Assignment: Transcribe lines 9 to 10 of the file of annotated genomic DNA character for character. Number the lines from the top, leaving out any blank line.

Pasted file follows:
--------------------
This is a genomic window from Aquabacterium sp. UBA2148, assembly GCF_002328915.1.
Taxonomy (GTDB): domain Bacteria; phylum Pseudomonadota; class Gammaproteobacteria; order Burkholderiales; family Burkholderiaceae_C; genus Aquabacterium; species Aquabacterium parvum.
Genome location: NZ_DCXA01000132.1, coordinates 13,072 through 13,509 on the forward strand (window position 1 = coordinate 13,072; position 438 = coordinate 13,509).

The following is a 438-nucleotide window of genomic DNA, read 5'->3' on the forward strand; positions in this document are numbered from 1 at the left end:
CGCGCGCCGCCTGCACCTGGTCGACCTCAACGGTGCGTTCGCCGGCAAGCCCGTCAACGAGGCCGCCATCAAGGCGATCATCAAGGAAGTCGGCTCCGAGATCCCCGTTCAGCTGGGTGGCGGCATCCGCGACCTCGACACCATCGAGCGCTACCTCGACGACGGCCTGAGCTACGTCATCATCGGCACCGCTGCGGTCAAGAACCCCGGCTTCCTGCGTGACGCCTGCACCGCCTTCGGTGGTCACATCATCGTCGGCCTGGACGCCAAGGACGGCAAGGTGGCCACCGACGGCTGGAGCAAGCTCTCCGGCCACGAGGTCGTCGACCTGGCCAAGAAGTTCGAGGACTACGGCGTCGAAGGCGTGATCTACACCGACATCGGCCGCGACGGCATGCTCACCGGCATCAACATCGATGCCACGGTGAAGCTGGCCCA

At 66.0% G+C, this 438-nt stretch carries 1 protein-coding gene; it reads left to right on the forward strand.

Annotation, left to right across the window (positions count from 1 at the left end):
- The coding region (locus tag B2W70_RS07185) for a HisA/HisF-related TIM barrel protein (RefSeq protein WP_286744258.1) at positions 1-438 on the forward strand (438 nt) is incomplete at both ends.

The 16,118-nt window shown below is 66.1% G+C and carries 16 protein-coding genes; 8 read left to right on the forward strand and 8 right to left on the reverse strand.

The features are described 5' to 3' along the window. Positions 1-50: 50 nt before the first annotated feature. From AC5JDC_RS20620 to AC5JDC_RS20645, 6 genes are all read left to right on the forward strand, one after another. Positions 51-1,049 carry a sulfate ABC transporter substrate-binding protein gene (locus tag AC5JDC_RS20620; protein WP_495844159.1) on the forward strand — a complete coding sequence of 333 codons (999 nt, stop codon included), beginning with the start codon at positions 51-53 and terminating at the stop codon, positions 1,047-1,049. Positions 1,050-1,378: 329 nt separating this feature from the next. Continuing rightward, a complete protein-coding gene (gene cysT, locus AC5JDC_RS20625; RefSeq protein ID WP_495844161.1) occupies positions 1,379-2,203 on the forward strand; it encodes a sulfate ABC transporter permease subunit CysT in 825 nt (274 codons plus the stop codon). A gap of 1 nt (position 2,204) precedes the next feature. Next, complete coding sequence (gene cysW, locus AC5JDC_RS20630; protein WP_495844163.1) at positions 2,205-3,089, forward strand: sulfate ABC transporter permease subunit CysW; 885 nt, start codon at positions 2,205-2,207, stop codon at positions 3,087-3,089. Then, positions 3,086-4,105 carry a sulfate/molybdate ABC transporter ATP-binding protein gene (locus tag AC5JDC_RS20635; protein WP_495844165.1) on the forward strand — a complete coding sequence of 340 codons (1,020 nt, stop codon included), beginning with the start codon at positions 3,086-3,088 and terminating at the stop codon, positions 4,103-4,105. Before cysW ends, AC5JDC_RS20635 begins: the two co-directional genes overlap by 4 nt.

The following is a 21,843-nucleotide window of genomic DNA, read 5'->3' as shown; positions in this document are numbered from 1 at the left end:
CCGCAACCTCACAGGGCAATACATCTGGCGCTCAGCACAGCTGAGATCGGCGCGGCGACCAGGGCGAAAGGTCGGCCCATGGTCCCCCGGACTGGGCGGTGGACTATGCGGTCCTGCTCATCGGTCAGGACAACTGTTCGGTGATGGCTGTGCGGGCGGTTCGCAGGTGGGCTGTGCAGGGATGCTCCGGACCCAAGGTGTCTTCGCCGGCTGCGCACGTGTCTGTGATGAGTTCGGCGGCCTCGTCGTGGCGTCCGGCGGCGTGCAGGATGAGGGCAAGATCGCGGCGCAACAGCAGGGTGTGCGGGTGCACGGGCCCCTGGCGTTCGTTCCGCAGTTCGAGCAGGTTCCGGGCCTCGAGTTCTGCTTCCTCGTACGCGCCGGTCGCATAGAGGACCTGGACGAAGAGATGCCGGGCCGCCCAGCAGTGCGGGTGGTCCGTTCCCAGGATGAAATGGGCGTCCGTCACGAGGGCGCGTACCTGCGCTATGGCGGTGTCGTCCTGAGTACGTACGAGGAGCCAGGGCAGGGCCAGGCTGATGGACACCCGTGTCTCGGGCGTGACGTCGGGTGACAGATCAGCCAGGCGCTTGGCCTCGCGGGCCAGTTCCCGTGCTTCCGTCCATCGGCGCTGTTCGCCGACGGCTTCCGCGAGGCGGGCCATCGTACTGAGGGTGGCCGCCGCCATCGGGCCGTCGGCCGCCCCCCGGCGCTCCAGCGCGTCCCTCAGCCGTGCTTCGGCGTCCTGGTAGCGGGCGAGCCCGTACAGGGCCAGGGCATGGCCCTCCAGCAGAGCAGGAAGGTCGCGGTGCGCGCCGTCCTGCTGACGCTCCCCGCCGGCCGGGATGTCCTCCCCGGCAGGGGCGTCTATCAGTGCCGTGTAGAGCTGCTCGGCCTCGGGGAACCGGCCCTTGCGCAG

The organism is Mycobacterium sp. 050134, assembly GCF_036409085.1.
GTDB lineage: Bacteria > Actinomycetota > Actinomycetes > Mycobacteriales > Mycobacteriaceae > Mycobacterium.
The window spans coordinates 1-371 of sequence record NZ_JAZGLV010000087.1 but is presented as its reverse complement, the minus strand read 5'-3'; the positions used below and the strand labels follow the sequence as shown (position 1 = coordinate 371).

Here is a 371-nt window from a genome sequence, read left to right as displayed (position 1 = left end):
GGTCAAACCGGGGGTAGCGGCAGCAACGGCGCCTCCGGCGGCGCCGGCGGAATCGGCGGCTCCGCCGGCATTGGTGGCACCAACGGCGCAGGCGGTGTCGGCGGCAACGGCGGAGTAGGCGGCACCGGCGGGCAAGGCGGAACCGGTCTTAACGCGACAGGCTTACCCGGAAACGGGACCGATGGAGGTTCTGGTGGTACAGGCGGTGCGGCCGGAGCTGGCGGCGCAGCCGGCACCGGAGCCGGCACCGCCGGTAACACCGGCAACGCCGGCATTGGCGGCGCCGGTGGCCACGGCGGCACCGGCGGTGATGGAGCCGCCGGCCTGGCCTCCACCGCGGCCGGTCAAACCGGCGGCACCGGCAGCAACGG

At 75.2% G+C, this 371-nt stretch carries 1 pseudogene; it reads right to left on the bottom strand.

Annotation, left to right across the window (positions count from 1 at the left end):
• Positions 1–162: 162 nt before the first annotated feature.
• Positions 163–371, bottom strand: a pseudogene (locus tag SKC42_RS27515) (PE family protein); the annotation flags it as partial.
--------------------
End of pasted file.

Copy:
The 16,118-nt window shown below is 66.1% G+C and carries 16 protein-coding genes; 8 read left to right on the forward strand and 8 right to left on the reverse strand.

The features are described 5' to 3' along the window. Positions 1-50: 50 nt before the first annotated feature. From AC5JDC_RS20620 to AC5JDC_RS20645, 6 genes are all read left to right on the forward strand, one after another. Positions 51-1,049 carry a sulfate ABC transporter substrate-binding protein gene (locus tag AC5JDC_RS20620; protein WP_495844159.1) on the forward strand — a complete coding sequence of 333 codons (999 nt, stop codon included), beginning with the start codon at positions 51-53 and terminating at the stop codon, positions 1,047-1,049. Positions 1,050-1,378: 329 nt separating this feature from the next. Continuing rightward, a complete protein-coding gene (gene cysT, locus AC5JDC_RS20625; RefSeq protein ID WP_495844161.1) occupies positions 1,379-2,203 on the forward strand; it encodes a sulfate ABC transporter permease subunit CysT in 825 nt (274 codons plus the stop codon). A gap of 1 nt (position 2,204) precedes the next feature. Next, complete coding sequence (gene cysW, locus AC5JDC_RS20630; protein WP_495844163.1) at positions 2,205-3,089, forward strand: sulfate ABC transporter permease subunit CysW; 885 nt, start codon at positions 2,205-2,207, stop codon at positions 3,087-3,089. Then, positions 3,086-4,105 carry a sulfate/molybdate ABC transporter ATP-binding protein gene (locus tag AC5JDC_RS20635; protein WP_495844165.1) on the forward strand — a complete coding sequence of 340 codons (1,020 nt, stop codon included), beginning with the start codon at positions 3,086-3,088 and terminating at the stop codon, positions 4,103-4,105. Before cysW ends, AC5JDC_RS20635 begins: the two co-directional genes overlap by 4 nt.